Just Phyllisophy (150x67)By Phyllis Galowitz

The hummingbirds are back and those frisky chipmunks and red squirrels are just as anxious to get the sugar water from the feeder as the hummingbirds are. I don’t know what to do about keeping them away. I’ve heard of putting Vaseline on the pole, using a squirrel baffle; none of these seem to work, in my experience. My answer is just to feed all of them! They do provide me with a wonderful source of entertainment. I love watching the bird life in my backyard, through the glass doors next to the kitchen table. Just about 20 feet away is a bird house, where every year, new tenants reside while they bring their new offspring into the world. This year there’s a pair of nuthatches. I can’t see what’s going on inside. Have the babies hatched? There’s lots of activity as one keeps an eye on the house while the other one scouts for food. I love the fact that both the male and the female seem equally involved in preparing their babies to live in the world.

May has been a difficult month in the garden. We had unusually warm weather in early spring that hastened the growth of early flowers, only to be followed by freezing cold temperatures that made them droop or die completely. It was a bad season for forsythia and lilacs. They just didn’t flower. What a disappointment. The daffodils came and went with hardly time to enjoy them; however, the strong dandelions flourished.

My trip to the transfer station on Saturday morning is one of the highlights of the week; passing Argyle Farm with its beautiful lambs and goats and the well-trained dogs that guard them, barking at me when I stop my car to admire them. Next door are horses and a little farther along the road I have to stop again to admire the peaceful hill, with cows munching away, or lazily napping in the grass. A few chickens are cavorting back and forth, right next to the road. What keeps them from wandering onto the street?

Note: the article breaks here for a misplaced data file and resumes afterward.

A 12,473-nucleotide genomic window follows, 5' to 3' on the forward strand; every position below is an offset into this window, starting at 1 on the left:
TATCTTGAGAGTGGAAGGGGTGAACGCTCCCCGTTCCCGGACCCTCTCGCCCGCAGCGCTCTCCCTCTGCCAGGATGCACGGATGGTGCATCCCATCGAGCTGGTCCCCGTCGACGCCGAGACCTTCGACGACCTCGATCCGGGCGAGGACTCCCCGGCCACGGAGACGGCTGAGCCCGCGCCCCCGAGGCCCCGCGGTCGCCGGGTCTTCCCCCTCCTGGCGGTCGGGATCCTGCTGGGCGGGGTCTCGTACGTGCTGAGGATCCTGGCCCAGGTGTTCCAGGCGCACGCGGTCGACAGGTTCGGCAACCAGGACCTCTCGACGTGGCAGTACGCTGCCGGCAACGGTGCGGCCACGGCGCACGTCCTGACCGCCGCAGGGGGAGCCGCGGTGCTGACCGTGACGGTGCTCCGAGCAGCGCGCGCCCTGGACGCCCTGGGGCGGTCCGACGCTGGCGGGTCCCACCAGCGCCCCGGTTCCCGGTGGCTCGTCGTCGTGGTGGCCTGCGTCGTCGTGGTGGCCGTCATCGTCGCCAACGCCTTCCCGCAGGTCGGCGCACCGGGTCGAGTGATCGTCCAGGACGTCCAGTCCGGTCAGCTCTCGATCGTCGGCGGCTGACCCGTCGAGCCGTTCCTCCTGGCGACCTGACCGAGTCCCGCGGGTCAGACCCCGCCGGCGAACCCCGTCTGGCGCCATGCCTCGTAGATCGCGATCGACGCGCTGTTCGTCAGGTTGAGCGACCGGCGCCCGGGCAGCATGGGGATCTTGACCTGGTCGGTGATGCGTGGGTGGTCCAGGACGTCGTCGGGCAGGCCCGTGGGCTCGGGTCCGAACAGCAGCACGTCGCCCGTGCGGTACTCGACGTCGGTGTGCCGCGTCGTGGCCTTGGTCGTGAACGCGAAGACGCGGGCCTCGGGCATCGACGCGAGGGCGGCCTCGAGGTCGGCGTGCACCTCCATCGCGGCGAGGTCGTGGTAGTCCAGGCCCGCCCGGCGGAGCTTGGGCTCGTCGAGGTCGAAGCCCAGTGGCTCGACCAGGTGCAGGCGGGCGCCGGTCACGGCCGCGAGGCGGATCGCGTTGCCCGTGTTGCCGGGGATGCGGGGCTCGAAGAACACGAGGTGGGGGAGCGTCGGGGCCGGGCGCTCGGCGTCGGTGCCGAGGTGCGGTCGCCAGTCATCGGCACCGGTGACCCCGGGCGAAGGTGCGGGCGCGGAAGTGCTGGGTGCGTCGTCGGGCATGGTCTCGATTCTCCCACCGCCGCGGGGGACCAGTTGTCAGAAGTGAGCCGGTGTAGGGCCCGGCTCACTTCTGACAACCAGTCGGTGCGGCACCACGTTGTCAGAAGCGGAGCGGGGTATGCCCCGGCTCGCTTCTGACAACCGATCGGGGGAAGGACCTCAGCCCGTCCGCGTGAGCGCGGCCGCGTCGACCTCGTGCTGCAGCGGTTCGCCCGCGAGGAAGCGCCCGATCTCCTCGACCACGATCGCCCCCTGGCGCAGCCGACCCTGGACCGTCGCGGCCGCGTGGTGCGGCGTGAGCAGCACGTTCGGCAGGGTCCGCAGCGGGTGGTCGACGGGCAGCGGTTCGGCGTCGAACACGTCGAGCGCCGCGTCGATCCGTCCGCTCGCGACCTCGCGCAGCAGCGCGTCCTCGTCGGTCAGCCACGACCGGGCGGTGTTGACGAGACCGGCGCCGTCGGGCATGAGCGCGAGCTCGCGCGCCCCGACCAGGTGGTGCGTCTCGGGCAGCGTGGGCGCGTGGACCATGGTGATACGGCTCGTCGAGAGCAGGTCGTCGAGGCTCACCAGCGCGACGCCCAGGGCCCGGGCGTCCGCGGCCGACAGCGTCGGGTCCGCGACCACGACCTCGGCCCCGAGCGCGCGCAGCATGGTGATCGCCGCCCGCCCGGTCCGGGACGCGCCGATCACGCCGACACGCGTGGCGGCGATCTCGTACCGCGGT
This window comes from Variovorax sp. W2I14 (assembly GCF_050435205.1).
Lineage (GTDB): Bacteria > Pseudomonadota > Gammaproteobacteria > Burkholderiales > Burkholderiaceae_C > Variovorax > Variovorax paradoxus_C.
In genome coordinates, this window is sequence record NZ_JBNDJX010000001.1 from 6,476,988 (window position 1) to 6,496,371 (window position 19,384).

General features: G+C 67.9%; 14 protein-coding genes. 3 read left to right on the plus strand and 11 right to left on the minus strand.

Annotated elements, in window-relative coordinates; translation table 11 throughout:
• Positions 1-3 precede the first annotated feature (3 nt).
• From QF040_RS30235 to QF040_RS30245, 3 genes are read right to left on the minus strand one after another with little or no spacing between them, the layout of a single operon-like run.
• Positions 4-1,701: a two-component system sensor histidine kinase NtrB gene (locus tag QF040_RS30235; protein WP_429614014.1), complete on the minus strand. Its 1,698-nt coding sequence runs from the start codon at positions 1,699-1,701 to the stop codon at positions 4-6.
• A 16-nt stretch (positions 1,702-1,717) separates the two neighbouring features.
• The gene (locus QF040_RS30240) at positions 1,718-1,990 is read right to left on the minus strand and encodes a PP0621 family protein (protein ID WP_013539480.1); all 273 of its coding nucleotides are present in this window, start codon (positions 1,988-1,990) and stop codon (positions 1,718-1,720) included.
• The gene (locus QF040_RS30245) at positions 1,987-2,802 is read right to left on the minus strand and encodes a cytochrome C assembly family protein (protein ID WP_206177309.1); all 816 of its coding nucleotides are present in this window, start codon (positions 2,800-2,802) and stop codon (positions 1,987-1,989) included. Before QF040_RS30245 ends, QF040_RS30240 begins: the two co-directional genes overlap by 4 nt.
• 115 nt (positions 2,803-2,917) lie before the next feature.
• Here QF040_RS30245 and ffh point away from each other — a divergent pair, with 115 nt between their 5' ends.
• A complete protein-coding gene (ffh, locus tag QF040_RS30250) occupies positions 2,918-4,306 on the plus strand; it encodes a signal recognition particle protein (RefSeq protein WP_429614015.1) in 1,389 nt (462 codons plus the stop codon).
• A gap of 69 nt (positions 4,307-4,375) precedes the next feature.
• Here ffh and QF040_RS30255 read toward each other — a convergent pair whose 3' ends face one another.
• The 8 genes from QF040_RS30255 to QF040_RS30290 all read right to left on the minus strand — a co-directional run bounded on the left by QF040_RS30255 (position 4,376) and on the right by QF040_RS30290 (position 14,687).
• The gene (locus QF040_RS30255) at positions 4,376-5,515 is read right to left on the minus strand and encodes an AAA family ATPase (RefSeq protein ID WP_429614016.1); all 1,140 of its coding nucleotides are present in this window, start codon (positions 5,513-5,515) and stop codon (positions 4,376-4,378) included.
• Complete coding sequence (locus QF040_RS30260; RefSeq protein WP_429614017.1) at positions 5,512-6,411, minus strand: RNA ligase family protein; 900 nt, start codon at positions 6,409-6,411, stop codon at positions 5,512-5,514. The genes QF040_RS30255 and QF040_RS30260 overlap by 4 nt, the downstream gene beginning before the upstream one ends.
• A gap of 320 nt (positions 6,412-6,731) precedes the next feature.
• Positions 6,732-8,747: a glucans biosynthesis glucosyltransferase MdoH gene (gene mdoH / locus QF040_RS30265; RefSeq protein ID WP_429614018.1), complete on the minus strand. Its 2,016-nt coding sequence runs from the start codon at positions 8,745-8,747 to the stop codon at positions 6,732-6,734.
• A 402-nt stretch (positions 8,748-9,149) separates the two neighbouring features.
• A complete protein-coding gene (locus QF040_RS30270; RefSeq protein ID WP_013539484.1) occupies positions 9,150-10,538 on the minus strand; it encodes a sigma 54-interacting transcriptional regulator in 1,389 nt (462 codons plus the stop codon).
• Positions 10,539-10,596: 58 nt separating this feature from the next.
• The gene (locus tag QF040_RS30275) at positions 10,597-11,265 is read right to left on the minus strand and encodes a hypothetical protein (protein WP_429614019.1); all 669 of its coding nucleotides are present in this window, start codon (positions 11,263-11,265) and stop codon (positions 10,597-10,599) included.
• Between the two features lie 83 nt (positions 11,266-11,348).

The transfer station itself is attractive. You wouldn’t expect that of a place, which in some towns is called “the dump,” but here in Andes “the transfer station” is neat and clean, with different categories of what we discard carefully separated and housed in their appropriate bins. When I drive my car in, Chris, the caretaker, motions me to open my trunk and he removes the bagged weekly discarded “stuff” and carries the bags to the proper containers; not at all what I remember in other places that we’d bring our garbage to—usually huge, smelly, open piles with noisy birds hovering above, hoping for choice bits of food.

Then there’s the Catskill Recreation Center in Arkville, another treat after dropping off the recyclables, where the pool is magnificent and there’s every type of fitness apparatus, all kinds of classes to keep one healthy and fit—I love that place.

Yes. We have it all, not to mention the sheer beauty of just getting from place to place, especially at this time of year, when every day something new is happening; another tree is leafing, blossoms are opening, wildflowers emerging. Gardens are waking. Color is everywhere!~